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Commentary: Lessons From A House Divided And 'Love Actually'

Courtesy Lauren Menking
From left: Nancy, Wayne, Andy and Lauren Menking in 1997.

Like many, over the holidays this year I got around to rewatching Love Actually. I’ll be straightforward: I have no stake in the great Love Actually internet debate. I think it’s a fine film. It makes me laugh. It makes me cry. And that’s pretty much the extent of my feelings on the matter…except for one scene.

My favorite moment in this film (and maybe even in any movie ever) has Emma Thompson, crying in her upstairs bedroom, processing the newly discovered knowledge that her husband is having an affair, all while Joni Mitchell’s “Both Sides Now” simmers in the background.

I usually watch this scene with teary eyes while whispering silent “thank yous” that we get to live in a world where Emma Thompson exists. But after 2016, this scene resonated with me a little differently.

As I watched this confident, intelligent individual – so snug in her secure world – placidly come to the realization that that world is slowly and drastically changing around her, I couldn’t help but think – ­“Good grief. That’s America.”

I am not blind to the irony of comparing a distinctly British character in a distinctly British film to the United States of America. But think about it. Be they a Democrat, Republican, Libertarian or moderate, so many Americans have felt like Emma Thompson this past year: scared of unfolding change; saddened by the fragility of an institution; nervous about an uncertain future; and so shocked by the snowballing pace of it all that they hardly know how to put one foot in front of the other, let alone cope and get their kids to the Christmas play on time.


And those lyrics. “I've looked at love from both sides now,” Joni croons. “From give and take and still somehow, it’s love’s illusions I recall. I really don't know love at all.” When two neighbors cannot understand the needs and wants of the other; when entire communities feel unheard and unwanted; when trust cannot be trusted….maybe the best of America is an illusion. Yes, Joni. Maybe we really don’t know America at all.

The holidays are pretty much behind us. Presents have been opened, turkeys have been consumed, and Hugh Grant has danced himself down the staircase at 10 Downing Street. Still, I haven’t been able to shake these lyrics or this scene out of my head. Perhaps because, well, I’ve been looking at “both sides of love” my whole life. Literally.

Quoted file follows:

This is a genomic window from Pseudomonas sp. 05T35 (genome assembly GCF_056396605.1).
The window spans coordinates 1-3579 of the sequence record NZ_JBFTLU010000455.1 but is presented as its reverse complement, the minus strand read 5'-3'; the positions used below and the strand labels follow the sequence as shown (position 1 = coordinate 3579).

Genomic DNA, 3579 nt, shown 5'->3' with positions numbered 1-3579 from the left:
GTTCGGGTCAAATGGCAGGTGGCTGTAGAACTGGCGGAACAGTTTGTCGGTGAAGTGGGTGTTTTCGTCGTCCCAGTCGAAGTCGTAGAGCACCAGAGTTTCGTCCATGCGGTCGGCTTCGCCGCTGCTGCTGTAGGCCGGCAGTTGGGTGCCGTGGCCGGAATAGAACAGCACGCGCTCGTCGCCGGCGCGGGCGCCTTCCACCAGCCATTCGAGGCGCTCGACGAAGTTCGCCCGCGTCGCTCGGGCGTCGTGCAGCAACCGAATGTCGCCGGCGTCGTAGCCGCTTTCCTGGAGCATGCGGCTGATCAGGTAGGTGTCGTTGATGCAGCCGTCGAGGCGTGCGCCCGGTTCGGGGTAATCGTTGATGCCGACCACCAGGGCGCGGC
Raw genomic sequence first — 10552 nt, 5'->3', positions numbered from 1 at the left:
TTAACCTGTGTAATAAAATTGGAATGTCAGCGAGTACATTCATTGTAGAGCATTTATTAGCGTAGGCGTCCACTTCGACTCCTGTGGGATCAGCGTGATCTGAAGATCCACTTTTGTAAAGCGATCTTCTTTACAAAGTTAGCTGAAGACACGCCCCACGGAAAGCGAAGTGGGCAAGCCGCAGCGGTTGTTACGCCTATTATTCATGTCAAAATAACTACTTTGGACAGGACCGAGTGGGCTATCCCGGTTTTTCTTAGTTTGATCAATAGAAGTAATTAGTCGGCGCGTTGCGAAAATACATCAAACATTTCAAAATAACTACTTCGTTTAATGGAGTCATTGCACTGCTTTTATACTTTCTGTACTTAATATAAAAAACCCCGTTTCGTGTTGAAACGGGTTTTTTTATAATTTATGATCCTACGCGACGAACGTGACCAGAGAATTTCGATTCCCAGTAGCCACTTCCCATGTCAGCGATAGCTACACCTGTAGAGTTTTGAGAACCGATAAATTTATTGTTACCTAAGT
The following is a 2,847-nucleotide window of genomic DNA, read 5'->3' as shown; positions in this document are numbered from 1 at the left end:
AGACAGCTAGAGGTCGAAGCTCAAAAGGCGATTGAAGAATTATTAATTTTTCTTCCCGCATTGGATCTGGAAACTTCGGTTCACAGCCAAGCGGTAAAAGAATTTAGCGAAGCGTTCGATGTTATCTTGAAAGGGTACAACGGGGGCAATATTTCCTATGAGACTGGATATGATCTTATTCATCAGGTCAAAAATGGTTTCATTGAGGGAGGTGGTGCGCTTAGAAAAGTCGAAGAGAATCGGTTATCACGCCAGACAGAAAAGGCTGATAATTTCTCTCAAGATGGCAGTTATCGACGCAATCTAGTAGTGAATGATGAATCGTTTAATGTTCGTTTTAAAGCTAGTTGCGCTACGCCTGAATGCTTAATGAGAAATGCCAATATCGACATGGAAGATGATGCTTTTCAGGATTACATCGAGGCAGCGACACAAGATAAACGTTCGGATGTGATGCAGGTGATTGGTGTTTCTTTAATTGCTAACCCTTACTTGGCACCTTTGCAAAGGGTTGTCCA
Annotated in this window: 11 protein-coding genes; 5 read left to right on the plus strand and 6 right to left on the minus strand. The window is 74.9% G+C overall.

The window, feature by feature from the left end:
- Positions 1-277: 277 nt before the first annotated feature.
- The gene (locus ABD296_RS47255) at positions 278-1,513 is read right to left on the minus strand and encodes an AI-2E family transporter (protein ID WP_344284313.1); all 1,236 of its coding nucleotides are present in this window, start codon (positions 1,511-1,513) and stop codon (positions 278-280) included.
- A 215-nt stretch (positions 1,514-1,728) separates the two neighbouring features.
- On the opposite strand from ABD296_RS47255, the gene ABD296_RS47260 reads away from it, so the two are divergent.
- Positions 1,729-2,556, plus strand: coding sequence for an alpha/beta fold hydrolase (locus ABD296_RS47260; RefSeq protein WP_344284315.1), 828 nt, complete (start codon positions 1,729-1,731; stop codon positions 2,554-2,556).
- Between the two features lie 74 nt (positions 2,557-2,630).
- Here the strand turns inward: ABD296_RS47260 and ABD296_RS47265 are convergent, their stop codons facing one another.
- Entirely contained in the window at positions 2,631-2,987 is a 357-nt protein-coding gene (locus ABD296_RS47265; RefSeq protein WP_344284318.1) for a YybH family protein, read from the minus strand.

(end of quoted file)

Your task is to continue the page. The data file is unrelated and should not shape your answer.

My father is a Democrat. My mother is a Republican. In addition to being a great first-date anecdote, that is one of the most significant truths about me. In so many ways, their marriage - their difficult, strong, beautiful marriage - has shaped how I see, approach and tackle the world.

Credit Courtesy of Lauren Menking
Nancy and Wayne Menking.

For 33 years my parents have cohabitated with someone they rudimentarily and viscerally disagree with. And for 26 of those years, I’ve had a front row seat. I have seen perfectly pleasant Sunday night dinners end in bitter tears of frustration. I have seen (and taken part in) polite political chatter that explodes into all-out shouting matches. I have seen doors slammed. I have seen walks around the block to cool off. And I have seen many, many election nights viewed in separate rooms.

But I have also seen apologies. I have seen empathy. I have seen compromise. I have seen sobering Monday mornings where opinions are not swayed, but graciously given. I have seen more “agree to disagrees” than I can count. Most importantly, I have seen decades of profound respect.

Even in the hardest moments, both my parents have been able to recognize and respect each other’s strengths. My mother, an accountant, is our family CFO. Any financial security we have is because of her fierce protective instincts and even fiercer intelligence. My father, a Lutheran minister, is our emotional and moral watchman. His wisdom is incomparable. Chat with him just once, and I promise he’ll be the first person you want to ring the next time you’re having, as he puts it, an A.F.G.E. – another, well, let’s say “flipping” growth experience.

My father’s mind is not budgetary. My mother’s is not theological. And yet, by relying on the other, they’ve built a purposeful partnership – the result of which is a functional, fruitful and rather beautiful life.

Now, I am not so naïve to think that politicians and their constituents can look to my parents’ marriage and solve our country’s problems. I realize there are things that can unify a marriage, but not a country - children, for one. Also, love and romance. Hobbies and pets. Joint bank accounts. TCU football. Downton Abbey.

But still, I can’t help but think that there is something there. That if even in our worst moments, at the thin border between conflict and acrimony, if we can see - and respect - what our adversaries bring to the table that we cannot, then maybe they will cease to be our adversaries. Maybe they will become our partners.

After a year of black lives lost, of blue lives lost, of insults and elections and ideological bubbles … I feel profound sadness for my country. More sadness than I feel for Emma Thompson, in fact. In this new year, as in every year before it, I will be looking to my parents’ marriage as a compass. And I will hope that America, like my mother and father, sees that, to survive, we must all look at both sides. Now.

Lauren Menking is the senior marketing coordinator at KERA.